Israel ready for fight in north, IDF chief says after killing of Hamas terror chief

IDF tank shells terror cell in southern Lebanon as Hezbollah claims 10 attacks in last day; residents of the north brace for response to killing of Saleh al-Arouri in Beirut

IDF Chief of Staff Lt. Gen. Herzi Halevi (center) tours Israel's northern border, January 3, 2024. (Israel Defense Forces)
IDF Chief of Staff Lt. Gen. Herzi Halevi (center) tours Israel's northern border, January 3, 2024. (Israel Defense Forces)

IDF Chief of Staff Lt. Gen. Herzi Halevi told security officials Wednesday evening that the military was in a “very strong state of readiness in the north,” speaking during a visit to the border with Lebanon after repeated cross-border attacks carried out by the Hezbollah terror group.

His remarks came a day after Israel allegedly assassinated Hamas’s deputy political chief Saleh Al-Arouri, in the Lebanese capital of Beirut. Hezbollah, which has been carrying out daily attacks on northern Israel since October 8, has vowed to respond to the killing of the terror commander, claiming, like Israel, that its fighters are at heightened readiness to retaliate.

“We are in a very strong state of readiness in the north under my impression. I visit here a lot, I think readiness is at its peak,” Halevi said during an assessment with Northern Command chief Maj. Gen. Ori Gordin, the commander of the 210th Regional Division, Brig. Gen. Zion Ratzon, and commanders of reservist units on the border.

“We are very well prepared in all areas, and we are currently focusing on fighting Hamas,” Halevi added.

Discussing both the war against Hamas in Gaza and the daily clashes with Hezbollah and allied Palestinian terror factions on the Lebanese border, Halevi told the military officials that despite the difficult circumstances that led to the war, it has proven to provide “some kind of opportunity to change the situation in a very significant way,” both in the south and north.

Looking to the future, Halevi said that Israel would be implementing changes in its routine defense practices.

“We are going to have, at least for the next year, many more forces on the borders, and we will achieve something much stronger,” he told the officials. “Because this incident, and how difficult it is, cannot repeat itself, that’s for sure,” Halevi added, referring to Hamas’s October 7 massacres, in which some 1,200 people, mostly civilians, were slaughtered in southern Israel, and around 240 others were seized as hostages.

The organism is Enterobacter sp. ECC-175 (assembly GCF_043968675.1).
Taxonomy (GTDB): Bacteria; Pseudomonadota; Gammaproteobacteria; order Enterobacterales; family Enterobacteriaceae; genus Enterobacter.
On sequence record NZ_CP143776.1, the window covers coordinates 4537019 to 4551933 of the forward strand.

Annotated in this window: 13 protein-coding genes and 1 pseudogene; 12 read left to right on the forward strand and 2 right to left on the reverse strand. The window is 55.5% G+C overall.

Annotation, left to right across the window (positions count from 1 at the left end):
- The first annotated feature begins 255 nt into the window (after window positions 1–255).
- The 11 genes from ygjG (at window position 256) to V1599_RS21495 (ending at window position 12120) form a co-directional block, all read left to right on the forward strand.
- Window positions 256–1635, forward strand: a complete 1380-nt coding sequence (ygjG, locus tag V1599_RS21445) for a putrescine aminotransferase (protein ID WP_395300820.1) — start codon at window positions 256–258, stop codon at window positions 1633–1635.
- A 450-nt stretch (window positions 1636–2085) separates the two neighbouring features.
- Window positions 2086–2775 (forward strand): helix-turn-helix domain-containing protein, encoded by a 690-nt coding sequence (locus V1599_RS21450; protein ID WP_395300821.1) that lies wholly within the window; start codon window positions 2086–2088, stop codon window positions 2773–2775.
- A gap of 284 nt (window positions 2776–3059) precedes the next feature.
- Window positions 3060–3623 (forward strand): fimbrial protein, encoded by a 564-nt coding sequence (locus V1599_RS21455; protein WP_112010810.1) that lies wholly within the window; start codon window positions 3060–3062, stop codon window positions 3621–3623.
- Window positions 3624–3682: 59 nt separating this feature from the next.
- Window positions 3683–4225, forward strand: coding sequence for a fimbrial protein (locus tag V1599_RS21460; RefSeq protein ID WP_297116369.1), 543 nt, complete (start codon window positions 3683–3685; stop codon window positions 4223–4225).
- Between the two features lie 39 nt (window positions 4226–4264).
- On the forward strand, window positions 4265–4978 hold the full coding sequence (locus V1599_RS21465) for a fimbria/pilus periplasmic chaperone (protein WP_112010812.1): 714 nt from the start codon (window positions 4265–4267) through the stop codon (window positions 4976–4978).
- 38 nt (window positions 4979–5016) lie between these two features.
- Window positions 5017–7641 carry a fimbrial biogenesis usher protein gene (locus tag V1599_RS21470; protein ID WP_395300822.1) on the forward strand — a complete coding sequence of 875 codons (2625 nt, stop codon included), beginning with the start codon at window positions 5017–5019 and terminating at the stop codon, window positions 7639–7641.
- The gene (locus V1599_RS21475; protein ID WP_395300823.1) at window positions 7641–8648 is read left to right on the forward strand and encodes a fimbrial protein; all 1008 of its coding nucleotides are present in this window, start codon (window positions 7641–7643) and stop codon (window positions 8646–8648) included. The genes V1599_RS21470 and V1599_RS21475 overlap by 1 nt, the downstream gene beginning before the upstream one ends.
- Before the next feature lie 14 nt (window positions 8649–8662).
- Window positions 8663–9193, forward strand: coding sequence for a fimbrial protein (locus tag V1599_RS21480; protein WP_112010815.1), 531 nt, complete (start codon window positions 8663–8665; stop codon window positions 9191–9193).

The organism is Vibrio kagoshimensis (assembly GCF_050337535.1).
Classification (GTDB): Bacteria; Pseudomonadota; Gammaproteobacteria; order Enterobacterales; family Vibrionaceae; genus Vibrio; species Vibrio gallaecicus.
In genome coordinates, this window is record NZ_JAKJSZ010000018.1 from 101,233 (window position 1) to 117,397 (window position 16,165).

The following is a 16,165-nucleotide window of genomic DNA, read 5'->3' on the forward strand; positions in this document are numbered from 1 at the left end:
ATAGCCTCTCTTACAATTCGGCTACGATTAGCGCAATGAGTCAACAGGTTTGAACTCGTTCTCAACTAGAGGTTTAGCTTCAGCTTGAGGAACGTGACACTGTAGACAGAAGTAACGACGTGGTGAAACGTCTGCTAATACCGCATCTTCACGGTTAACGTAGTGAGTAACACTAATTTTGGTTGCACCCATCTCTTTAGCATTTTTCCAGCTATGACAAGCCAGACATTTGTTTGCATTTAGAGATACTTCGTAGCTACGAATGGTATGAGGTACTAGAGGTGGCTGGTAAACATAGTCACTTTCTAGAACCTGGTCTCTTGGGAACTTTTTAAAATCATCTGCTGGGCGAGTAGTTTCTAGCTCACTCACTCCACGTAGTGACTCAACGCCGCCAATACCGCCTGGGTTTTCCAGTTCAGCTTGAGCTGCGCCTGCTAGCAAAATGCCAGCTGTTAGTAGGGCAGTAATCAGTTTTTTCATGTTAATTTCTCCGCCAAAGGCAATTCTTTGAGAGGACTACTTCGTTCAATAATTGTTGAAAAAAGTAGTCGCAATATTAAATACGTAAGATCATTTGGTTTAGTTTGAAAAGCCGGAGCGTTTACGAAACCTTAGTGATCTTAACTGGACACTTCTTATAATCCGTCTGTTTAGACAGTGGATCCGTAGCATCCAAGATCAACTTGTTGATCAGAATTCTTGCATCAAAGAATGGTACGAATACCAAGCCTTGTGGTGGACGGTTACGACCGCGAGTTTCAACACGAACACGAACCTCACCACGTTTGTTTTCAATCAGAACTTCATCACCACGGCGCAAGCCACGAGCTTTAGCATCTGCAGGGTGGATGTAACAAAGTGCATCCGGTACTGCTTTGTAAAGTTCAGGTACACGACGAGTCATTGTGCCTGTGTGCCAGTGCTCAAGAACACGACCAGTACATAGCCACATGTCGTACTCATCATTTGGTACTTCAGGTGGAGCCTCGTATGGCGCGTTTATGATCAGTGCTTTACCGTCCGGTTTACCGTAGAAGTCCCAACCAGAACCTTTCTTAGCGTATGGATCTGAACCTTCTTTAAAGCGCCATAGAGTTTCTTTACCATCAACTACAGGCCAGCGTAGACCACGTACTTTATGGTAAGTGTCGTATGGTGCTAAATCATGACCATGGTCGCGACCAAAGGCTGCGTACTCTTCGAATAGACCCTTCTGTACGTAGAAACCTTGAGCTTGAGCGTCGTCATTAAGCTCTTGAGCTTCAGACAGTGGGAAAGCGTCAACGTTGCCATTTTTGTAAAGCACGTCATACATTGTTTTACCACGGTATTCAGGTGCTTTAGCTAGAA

In response to the brutal terror onslaught, Israel vowed to eliminate Hamas from Gaza, where the Palestinian terror group has ruled since 2007, launching an aerial campaign and subsequent ground operation.

At the same time fighting has raged in the south, Hezbollah and the Israeli military have been exchanging cross-border fire almost daily for close to three months. So far, the Lebanese terror group has appeared reluctant to dramatically escalate the fighting, although a response to the killing of Arouri could send the conflict spiraling into an all-out war on the northern border.

Lebanese civil defense members spray with water the street by the building that was hit by an Israeli strike targeting Hamas deputy leader Saleh al-Arouri in the southern suburb of Beirut on January 3, 2024. (ANWAR AMRO / AFP)

The skirmishes on the border since October 8 have resulted in four civilian deaths on the Israeli side, as well as the deaths of nine IDF soldiers.

Hezbollah has named 143 members who have been killed by Israel during the ongoing skirmishes, five of them in the last day, mostly in Lebanon but some also in Syria. In Lebanon, another 19 operatives from other terror groups, a Lebanese soldier and at least 19 civilians, three of whom were journalists, have been killed.

The spiraling cross-border clashes continued on Wednesday, with Hezbollah claiming to have launched 10 attacks on northern Israel by the early evening.

In one such attack, the terror group claimed it fired a Burkan heavy short-range missile at a military position in northern Israel near the border town of Malkia.

At the time, Army Radio reported that an anti-tank missile caused damage to the town’s electricity infrastructure.

Home Front Command data showed that sirens sounded at 4:35 p.m. in the town of Dovev, some 10 kilometers (6 miles) from Malkia, and there was no immediate comment from Israeli authorities on the incident.

An Israeli artillery unit takes position in Upper Galilee, in northern Israel, close to the border with Lebanon on January 3, 2024. (Jalaa Marey/AFP)

In response to the repeated rocket and missile fire, the IDF said it had struck a Hezbollah cell in southern Lebanon, and a fighter jet was said to hit a site belonging to the terror group.

The IDF also said that an Israeli tank had shelled a terror cell operating in south Lebanon.

Fear of all-out war on the northern front

Addressing Defense Minister Yoav Gallant in a speech on Wednesday night, Hezbollah leader Hassan Nasrallah warned that Israel “will not succeed in achieving the war’s goals.

He also falsely claimed that Israel is hiding thousands of casualties from Hezbollah attacks and that “hundreds of thousands” have left the country since October 7.

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